Fading Kitten Syndrome

Nursing kittens sometimes weaken and die for no obvious reason. This is usually attributed to a poorly understood group of diseases and health conditions called fading kitten syndrome. A kitten suffering from this syndrome starts out healthy and then quickly declines.

Fading Kitten Syndrome

Fading Kitten Syndrome Causes

Experts have suggested a number of potential causes for fading kitten syndrome. These include the following:

  • Neglect by the mother
  • Low body temperature
  • Overheating
  • Bacterial Infections
  • Viral Infections, including Feline Herpes Virus, Panleukopenia, Feline Immunodeficiency Virus, Feline Leukemia Virus, Calicivirus and Coronavirus
  • Intestinal parasites
  • Toxins in the environment
  • Obese mother
  • Physical abnormalities
  • Trauma
  • Metabolic problems
  • Immune system dysfunction
  • Neonatal alloimmune hemolytic anemia, a disorder caused by a kitten with blood type A ingesting colostrum from a queen that is type B
  • Birth weight under 3.2 ounces

In most cases, fading kittens will be affected by more than one of these problems.

Fading Kitten Syndrome Symptoms

With so many causes contributing to failure to thrive in newborns, symptoms can vary greatly. This means that owners and breeders need to seek veterinary care for any kitten that shows abnormal physical signs or behavior. Some potential warning signs for fading kitten syndrome include the following:

  • Separation from the mother and other members of the litter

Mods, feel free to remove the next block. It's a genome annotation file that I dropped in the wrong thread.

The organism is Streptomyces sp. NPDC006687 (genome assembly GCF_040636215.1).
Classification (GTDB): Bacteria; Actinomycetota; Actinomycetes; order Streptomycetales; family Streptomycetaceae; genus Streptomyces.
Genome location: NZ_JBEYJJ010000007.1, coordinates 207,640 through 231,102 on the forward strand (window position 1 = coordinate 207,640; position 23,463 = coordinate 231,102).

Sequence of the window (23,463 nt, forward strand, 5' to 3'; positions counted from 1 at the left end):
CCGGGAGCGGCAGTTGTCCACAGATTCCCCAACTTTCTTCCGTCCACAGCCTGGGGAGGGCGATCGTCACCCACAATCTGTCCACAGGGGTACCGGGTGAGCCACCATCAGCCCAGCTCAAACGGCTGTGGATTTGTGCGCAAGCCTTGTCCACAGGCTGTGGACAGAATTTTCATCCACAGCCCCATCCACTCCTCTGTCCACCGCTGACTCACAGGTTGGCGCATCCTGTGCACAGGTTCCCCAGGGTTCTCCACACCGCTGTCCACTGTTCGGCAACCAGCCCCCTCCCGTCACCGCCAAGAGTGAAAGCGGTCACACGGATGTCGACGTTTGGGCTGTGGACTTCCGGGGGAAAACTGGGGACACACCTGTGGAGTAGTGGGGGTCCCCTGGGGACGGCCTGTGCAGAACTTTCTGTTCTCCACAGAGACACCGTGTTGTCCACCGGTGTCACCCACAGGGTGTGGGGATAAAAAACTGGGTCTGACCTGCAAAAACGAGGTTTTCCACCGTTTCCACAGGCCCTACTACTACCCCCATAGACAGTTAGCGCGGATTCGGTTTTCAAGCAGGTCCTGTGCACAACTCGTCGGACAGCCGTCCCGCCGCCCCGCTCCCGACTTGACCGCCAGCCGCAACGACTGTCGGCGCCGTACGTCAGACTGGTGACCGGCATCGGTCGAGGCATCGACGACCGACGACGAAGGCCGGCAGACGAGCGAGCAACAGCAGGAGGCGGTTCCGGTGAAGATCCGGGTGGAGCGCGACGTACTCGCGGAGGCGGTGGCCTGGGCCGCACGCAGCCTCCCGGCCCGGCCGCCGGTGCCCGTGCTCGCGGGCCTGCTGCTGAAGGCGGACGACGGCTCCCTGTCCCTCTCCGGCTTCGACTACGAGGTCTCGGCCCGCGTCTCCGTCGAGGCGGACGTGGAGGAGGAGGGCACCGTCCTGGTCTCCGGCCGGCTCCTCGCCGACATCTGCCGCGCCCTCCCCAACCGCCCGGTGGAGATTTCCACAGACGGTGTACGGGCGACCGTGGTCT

• Constant crying
  • Failure to nurse
  • Restlessness
  • Weight loss
  • Inadequate weight gain
  • Blue tinge to the gums

Fading Kitten Syndrome Treatment

Initial treatment of a fading kitten is aimed at stabilizing the animal. Most fading kittens suffer from hypothermia, so an important component of initial treatment is warming the pet gradually. This is critical because cold kittens have low heart rates and cannot digest food appropriately. Most hypothermic kittens also suffer from low blood sugar due to their inability to digest food, so another goal of early treatment is to maintain adequate blood sugar levels. Caregivers can provide sugar as an oral glucose solution or a dextrose solution given intravenously or intraosseously. If the kitten is dehydrated, it will also need to receive warmed fluids.

Once the kitten is stable, it is important to provide appropriate formula or food. At this time, the treating veterinarian can also run diagnostic tests and address any other treatable health issues contributing to the kitten’s condition.

How to Take Care of Newborn Kittens

The best way to care for a newborn kitten is to take care of its mother. If the queen is healthy and feels safe, she is more likely to care for her babies properly. Owners and breeders simply need to observe kittens and monitor weight gain and general health status. Any kitten abandoned by its mother, failing to properly gain weight or showing any other signs of fading kitten syndrome should receive immediate veterinary attention. Raising a kitten? Know about Kitten Basic Care: How to Raise a Kitten.

If you need to raise an orphaned or abandoned kitten by hand, you should consult a veterinarian for instructions about appropriate care and feeding. You will need to feed the baby regularly, stimulate it to urinate and defecate, keep it warm and do your best to minimize environmental stress.

Puppies can also be affected by this syndrome: Fading Puppy Syndrome.

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